RX: How does the writing work? Simultaneously, or does one element usually come first, and the rest of the song gets built on or around that?

J: I usually bring in a riff or a couple parts that I think could go together, and we’ll play them a bunch and feel it out. Maybe we’ll try things in different orders and when it starts to sound cohesive, I’ll try a vocal pattern or a couple of phrases to see how difficult it is to do both at the same time.

That can be the biggest challenge in writing, and we can’t move forward with writing until it’s known I can handle doing both. We’ve had a few songs and parts written where it’s just Phil and I going for it, just kind of loose jamming if you will, but if we can’t remember something, it probably wasn’t good enough to keep around. There will be a lot more of that on the third record, now that we have a solid lineup to write with.

RX: Hard to plan anything in the definite now, but we still have a bit before the album’s out. Any special release events, live or online? Some bands have really embraced the livestream, others simply won’t because it “doesn’t fit their band”. Where do you fall in this?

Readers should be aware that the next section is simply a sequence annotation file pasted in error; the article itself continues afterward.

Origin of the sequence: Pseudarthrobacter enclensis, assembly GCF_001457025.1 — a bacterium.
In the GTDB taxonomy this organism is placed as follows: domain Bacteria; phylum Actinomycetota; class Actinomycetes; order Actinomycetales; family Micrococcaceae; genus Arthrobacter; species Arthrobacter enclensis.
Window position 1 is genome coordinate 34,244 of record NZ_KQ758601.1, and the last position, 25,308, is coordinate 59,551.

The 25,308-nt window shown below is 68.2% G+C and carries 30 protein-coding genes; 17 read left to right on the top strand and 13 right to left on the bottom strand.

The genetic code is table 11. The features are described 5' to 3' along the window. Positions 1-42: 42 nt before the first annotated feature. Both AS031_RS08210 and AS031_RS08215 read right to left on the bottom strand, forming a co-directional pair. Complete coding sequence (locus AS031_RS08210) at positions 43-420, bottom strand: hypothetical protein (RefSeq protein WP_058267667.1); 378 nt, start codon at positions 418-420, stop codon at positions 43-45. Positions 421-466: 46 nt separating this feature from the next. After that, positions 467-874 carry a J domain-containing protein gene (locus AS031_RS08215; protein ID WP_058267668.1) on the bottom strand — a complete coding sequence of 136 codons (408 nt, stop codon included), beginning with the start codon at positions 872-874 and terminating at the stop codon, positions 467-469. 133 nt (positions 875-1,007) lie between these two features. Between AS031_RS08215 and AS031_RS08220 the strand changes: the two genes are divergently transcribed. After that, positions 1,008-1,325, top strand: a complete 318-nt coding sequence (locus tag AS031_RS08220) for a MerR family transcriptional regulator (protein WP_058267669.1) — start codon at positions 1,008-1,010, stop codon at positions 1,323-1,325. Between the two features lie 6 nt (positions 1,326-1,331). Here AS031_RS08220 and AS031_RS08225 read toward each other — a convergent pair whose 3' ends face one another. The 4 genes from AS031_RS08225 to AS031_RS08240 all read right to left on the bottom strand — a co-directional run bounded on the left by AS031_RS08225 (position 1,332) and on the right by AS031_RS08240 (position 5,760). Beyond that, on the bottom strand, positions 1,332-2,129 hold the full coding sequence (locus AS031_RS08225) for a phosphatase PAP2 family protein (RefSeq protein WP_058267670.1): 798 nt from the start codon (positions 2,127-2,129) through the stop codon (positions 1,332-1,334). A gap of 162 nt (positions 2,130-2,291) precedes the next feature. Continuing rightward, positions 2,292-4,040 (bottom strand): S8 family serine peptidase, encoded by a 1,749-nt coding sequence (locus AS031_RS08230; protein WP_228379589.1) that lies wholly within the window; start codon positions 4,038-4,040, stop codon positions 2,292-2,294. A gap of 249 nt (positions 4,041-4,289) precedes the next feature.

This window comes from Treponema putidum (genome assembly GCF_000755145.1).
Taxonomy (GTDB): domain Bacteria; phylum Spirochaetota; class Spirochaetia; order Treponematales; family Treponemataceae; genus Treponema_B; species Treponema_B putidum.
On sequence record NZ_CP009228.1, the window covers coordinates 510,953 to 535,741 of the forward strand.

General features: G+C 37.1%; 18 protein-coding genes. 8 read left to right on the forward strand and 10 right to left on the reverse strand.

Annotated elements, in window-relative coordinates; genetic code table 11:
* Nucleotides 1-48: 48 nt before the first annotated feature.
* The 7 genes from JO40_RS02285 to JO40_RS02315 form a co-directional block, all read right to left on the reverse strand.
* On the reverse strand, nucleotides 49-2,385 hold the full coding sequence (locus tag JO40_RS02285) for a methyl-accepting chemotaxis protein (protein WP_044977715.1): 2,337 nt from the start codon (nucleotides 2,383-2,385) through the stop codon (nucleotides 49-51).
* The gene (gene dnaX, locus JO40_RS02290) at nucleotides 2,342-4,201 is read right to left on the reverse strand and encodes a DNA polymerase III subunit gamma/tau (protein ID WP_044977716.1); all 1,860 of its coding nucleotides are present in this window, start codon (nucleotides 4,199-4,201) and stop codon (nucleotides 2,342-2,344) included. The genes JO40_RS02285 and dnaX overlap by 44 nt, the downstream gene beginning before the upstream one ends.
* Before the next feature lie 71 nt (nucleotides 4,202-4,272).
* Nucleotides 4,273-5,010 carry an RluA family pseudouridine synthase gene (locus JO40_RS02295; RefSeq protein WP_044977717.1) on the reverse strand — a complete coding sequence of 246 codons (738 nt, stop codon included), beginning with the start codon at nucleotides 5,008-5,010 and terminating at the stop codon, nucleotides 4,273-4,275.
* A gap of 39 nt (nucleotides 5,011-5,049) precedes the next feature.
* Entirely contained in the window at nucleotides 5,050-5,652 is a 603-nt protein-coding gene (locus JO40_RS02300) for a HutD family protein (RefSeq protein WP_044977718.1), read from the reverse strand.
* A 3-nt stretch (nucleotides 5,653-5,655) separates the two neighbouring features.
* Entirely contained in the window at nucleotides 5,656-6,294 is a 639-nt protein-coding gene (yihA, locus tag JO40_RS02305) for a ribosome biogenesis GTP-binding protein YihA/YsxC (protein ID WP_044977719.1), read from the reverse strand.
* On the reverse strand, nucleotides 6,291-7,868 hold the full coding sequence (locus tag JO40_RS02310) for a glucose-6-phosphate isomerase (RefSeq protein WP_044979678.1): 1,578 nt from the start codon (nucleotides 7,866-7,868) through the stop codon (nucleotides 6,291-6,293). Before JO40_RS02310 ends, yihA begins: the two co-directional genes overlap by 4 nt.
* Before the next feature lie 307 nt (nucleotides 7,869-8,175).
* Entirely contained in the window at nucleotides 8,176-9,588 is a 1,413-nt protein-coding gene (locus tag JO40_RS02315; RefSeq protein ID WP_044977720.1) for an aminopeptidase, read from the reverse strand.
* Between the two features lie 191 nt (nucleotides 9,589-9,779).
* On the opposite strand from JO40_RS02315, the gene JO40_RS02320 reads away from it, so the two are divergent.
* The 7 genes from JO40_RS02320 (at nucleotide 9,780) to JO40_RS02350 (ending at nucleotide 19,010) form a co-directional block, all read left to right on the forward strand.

J: For a band like ours, the live show is so important. We’re not dressing up or doing windmills or anything crazy, but I do think that live and in person, you can tell that we mean every note we play. It’s not being phoned in, ever. At the moment, live streams are the best way for us to have any visual connection at all.

We had done one last October for Metal Injection’s Slay At Home, and it was great to be a part of, such a cool opportunity for us. Obviously not having anybody else there is super weird, it’s like performing at practice. We’ll be doing another live stream 5/15 in collaboration with some awesome bands from both Magnetic Eye and Blues Funeral.

After that, we really hope to be playing shows sooner than later. Outdoor, rooftop, in a bubble, we don’t care. We just want to shred and for people to feel good about it. This shit’s been going on for long enough, hopefully we can all be responsible and do what we gotta do to get back to “normal”, whatever the fuck that is!